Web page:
Monitoring for zooplankton indicated that although there are wide fluctuations from year to year, there were no observable trends in either abundance or diversity of species that could be associated with the tailings disposal (Zeng and Parsons, December, 1994).

As anticipated, the largest impact of the tailings disposal was the smothering of organisms that live in the bottom sediments in the vicinity of the outfall. In 1995, at the sampling station closest to the outfall, 15 species representing 3,746 organisms per m3 were observed. At a station in Holberg Inlet that was not impacted by tailings there were 41 species representing 3,430 organisms per m3. In contrast, at one station near the confluence of Rupert and Holberg inlets that was heavily impacted by tailings there were 40 species representing 43,600 organisms per m3 (Island Copper Mine, 1996). Therefore, despite the physical smothering, the tailings did not cause a “dead zone” and many species of benthic organisms showed a surprising degree of resilience to continuous disturbance (Burd and Ellis, 1995).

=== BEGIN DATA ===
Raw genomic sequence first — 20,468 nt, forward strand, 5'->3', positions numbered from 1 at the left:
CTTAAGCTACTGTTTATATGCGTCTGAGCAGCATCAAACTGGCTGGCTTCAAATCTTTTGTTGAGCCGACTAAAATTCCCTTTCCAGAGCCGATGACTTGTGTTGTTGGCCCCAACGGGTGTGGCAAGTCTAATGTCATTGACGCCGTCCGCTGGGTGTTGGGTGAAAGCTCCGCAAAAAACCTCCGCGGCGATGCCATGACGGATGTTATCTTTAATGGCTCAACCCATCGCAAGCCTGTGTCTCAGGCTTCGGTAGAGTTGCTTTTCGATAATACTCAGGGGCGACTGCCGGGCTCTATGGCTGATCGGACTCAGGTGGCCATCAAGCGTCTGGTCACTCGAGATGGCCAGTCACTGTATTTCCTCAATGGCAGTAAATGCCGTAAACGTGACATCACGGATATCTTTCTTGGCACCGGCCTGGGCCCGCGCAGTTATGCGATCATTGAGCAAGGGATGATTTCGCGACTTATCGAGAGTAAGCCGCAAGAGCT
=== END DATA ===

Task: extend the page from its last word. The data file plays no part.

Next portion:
It had been expected that the tailings disposal would have a negative impact on the major commercial species in Rupert and Holberg Inlets, the Dungeness crab. A sampling program with traps at six stations showed no significant trend in either population or size frequency of crabs caught in the inlets despite increased fishing pressure by local crab fishers (Island Copper Mine, 1971-1996).

2.3.4 Tissue Metal Monitoring

Every five years resident species of fish were caught by hook and line to determine tissue metal levels. Two species of bottom dwelling shark were caught on baited longlines with 100 hooks set for four hours at five sampling stations. Catches of dogfish sharks indicate that populations have fluctuated but that there was no downward trend.

Tissue metal levels were monitored in a number of species to determine whether aquatic organisms were bioaccumulating metals either directly from the environment or by magnification through the food chain.